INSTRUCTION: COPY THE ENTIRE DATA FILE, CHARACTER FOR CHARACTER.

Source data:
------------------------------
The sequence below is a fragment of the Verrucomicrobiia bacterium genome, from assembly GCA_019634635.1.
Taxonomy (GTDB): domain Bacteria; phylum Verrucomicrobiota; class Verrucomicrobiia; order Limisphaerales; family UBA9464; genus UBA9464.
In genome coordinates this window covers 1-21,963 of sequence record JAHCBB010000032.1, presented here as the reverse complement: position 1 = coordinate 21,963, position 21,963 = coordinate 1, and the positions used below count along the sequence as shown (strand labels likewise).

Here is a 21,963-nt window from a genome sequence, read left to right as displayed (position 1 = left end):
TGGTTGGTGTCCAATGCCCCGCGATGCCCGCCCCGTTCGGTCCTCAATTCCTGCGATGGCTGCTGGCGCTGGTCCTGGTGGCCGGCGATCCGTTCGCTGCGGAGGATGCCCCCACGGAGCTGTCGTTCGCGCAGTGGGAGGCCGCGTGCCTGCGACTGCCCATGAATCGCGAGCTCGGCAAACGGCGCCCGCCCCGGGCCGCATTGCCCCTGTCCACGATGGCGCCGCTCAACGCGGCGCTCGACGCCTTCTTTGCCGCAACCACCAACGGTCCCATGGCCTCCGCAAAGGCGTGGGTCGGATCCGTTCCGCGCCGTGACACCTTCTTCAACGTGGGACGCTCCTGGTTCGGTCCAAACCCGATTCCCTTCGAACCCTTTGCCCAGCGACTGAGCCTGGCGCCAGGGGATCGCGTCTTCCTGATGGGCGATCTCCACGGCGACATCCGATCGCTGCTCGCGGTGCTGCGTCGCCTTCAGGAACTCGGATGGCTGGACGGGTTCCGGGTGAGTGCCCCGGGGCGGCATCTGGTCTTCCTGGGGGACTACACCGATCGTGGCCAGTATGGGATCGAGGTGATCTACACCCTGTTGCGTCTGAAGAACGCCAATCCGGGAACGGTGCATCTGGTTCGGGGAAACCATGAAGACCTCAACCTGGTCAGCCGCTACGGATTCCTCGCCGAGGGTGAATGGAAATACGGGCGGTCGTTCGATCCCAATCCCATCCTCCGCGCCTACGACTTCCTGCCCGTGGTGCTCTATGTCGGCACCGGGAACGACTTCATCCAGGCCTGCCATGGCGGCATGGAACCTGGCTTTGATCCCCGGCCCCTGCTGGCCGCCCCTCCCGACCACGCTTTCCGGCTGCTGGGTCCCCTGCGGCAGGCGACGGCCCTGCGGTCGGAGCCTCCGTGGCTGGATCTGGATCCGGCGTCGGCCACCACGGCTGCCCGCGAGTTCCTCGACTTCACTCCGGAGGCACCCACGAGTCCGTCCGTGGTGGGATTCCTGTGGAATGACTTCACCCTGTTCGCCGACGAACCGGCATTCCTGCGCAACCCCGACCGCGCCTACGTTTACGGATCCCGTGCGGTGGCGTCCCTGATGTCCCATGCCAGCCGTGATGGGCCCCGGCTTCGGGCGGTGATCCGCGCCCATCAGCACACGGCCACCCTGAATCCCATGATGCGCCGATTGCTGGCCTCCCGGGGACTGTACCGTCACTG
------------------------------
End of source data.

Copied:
The sequence below is a fragment of the Verrucomicrobiia bacterium genome, from assembly GCA_019634635.1.
Taxonomy (GTDB): domain Bacteria; phylum Verrucomicrobiota; class Verrucomicrobiia; order Limisphaerales; family UBA9464; genus UBA9464.
In genome coordinates this window covers 1-21,963 of sequence record JAHCBB010000032.1, presented here as the reverse complement: position 1 = coordinate 21,963, position 21,963 = coordinate 1, and the positions used below count along the sequence as shown (strand labels likewise).

Here is a 21,963-nt window from a genome sequence, read left to right as displayed (position 1 = left end):
TGGTTGGTGTCCAATGCCCCGCGATGCCCGCCCCGTTCGGTCCTCAATTCCTGCGATGGCTGCTGGCGCTGGTCCTGGTGGCCGGCGATCCGTTCGCTGCGGAGGATGCCCCCACGGAGCTGTCGTTCGCGCAGTGGGAGGCCGCGTGCCTGCGACTGCCCATGAATCGCGAGCTCGGCAAACGGCGCCCGCCCCGGGCCGCATTGCCCCTGTCCACGATGGCGCCGCTCAACGCGGCGCTCGACGCCTTCTTTGCCGCAACCACCAACGGTCCCATGGCCTCCGCAAAGGCGTGGGTCGGATCCGTTCCGCGCCGTGACACCTTCTTCAACGTGGGACGCTCCTGGTTCGGTCCAAACCCGATTCCCTTCGAACCCTTTGCCCAGCGACTGAGCCTGGCGCCAGGGGATCGCGTCTTCCTGATGGGCGATCTCCACGGCGACATCCGATCGCTGCTCGCGGTGCTGCGTCGCCTTCAGGAACTCGGATGGCTGGACGGGTTCCGGGTGAGTGCCCCGGGGCGGCATCTGGTCTTCCTGGGGGACTACACCGATCGTGGCCAGTATGGGATCGAGGTGATCTACACCCTGTTGCGTCTGAAGAACGCCAATCCGGGAACGGTGCATCTGGTTCGGGGAAACCATGAAGACCTCAACCTGGTCAGCCGCTACGGATTCCTCGCCGAGGGTGAATGGAAATACGGGCGGTCGTTCGATCCCAATCCCATCCTCCGCGCCTACGACTTCCTGCCCGTGGTGCTCTATGTCGGCACCGGGAACGACTTCATCCAGGCCTGCCATGGCGGCATGGAACCTGGCTTTGATCCCCGGCCCCTGCTGGCCGCCCCTCCCGACCACGCTTTCCGGCTGCTGGGTCCCCTGCGGCAGGCGACGGCCCTGCGGTCGGAGCCTCCGTGGCTGGATCTGGATCCGGCGTCGGCCACCACGGCTGCCCGCGAGTTCCTCGACTTCACTCCGGAGGCACCCACGAGTCCGTCCGTGGTGGGATTCCTGTGGAATGACTTCACCCTGTTCGCCGACGAACCGGCATTCCTGCGCAACCCCGACCGCGCCTACGTTTACGGATCCCGTGCGGTGGCGTCCCTGATGTCCCATGCCAGCCGTGATGGGCCCCGGCTTCGGGCGGTGATCCGCGCCCATCAGCACACGGCCACCCTGAATCCCATGATGCGCCGATTGCTGGCCTCCCGGGGACTGTACCGTCACTG